It couldn't *now*, but can you seriously look at one of the 1960's room-sized computers and then an iPhone, and tell me that technology won't advance to that level?

 

Mokele

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seriously, i do not think a machine could outdo the human body and mind.

 

Then you are so sadly mistaken, because they have surpassed us in many areas already, such as playing chess or driving. Also, they learn much faster than we can in general.

 

They far surpass us in body, and they can certainly do math better than we can. Whose to say that they won't one day understand things and think much better than we can too?

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they have surpassed us in many areas already, such as playing chess or driving.

 

The 'driving' one is a bit of a stretch - they can handle some aspects, and the DARPA Urban Challenge has shown they can drive, but as of yet, no program has been able to handle what a good human driver can. It'll happen, I have no doubt, but it's not there just yet.

 

Mokele

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The 'driving' one is a bit of a stretch - they can handle some aspects, and the DARPA Urban Challenge has shown they can drive, but as of yet, no program has been able to handle what a good human driver can. It'll happen, I have no doubt, but it's not there just yet.

 

Mokele

 

Alright, I'll concede that one, it is a bit of a stretch.

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Then you are so sadly mistaken, because they have surpassed us in many areas already, such as playing chess or driving.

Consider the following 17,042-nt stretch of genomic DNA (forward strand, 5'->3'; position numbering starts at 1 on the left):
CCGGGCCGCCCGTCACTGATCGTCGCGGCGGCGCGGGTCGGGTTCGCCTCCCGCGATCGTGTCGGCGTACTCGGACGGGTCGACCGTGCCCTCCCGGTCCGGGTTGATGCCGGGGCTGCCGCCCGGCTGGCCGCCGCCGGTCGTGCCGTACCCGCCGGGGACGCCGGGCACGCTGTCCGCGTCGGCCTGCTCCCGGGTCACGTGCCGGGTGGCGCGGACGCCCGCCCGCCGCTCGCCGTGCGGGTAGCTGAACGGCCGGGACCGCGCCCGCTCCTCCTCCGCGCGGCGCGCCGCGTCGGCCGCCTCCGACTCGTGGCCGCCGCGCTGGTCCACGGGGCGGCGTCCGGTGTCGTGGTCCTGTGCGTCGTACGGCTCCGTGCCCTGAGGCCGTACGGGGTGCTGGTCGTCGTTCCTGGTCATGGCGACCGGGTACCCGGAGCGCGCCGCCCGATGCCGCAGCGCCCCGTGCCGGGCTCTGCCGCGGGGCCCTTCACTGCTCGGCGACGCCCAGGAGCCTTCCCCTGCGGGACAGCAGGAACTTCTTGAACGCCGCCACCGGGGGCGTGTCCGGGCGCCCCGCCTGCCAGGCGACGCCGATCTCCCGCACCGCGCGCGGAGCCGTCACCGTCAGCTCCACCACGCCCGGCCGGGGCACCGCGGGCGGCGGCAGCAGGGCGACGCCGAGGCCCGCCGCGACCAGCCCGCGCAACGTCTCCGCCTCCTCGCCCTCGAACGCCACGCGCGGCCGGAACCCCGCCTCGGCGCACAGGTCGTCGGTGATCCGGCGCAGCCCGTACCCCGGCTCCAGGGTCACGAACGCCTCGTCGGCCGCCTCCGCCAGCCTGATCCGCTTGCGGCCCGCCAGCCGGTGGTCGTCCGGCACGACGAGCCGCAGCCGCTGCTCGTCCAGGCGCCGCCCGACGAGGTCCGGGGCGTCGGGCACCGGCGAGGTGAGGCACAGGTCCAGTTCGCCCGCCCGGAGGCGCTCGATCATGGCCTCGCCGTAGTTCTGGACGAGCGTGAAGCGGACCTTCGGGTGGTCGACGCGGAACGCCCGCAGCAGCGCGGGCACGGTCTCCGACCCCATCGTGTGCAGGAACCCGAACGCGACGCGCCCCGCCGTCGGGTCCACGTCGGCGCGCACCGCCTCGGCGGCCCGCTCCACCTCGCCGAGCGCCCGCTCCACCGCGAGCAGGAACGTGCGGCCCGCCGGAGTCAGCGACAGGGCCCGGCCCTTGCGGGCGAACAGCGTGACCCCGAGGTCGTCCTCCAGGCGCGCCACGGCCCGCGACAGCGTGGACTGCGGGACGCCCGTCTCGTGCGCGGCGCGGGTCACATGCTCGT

While computers have surpassed humans in playing chess, they have not done so by means of anything one could connote as "intelligence". They have surpassed us by dint of pure dumb brute force.

 

I am a holdout that we humans are something more than Turing machines.

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While computers have surpassed humans in playing chess, they have not done so by means of anything one could connote as "intelligence". They have surpassed us by dint of pure dumb brute force.

 

In a way, that is "superior". They are smart enough that they can simply use brute force to solve a problem better than we can. I'd say intelligence is just a software problem for computers, though I also don't doubt that we've sacrificed a lot of our own brain power for our learning abilities. Eg we spend 8 hours sleeping, which is at least partly for learning and remembering.

 

I am a holdout that we humans are something more than Turing machines.

 

Unlike computers, we are not designed to be a Turing machine. But I don't doubt that a powerful enough Turing machine could simulate a person -- there's nothing magical about us as far as I can tell.

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In a way, that is "superior".

Superior in playing chess, yes. Superior, in general, no.

 

They are smart enough that they can simply use brute force to solve a problem better than we can.

That isn't intelligence. It's just dumb brute force. A chess playing computer program is no more aware of what it is doing than is a Jacquard Loom.

 

I'd say intelligence is just a software problem for computers,

I strongly disagree. I'm not alone in this regard. Penrose, Searle, Gödel, and a host of others are of the same opinion. The no-free-lunch theorems get in the way of a non-self-aware AI achieving strong AI.

 

Unlike computers, we are not designed to be a Turing machine. But I don't doubt that a powerful enough Turing machine could simulate a person -- there's nothing magical about us as far as I can tell.

Magic is not required to say that our minds are only Turing machines.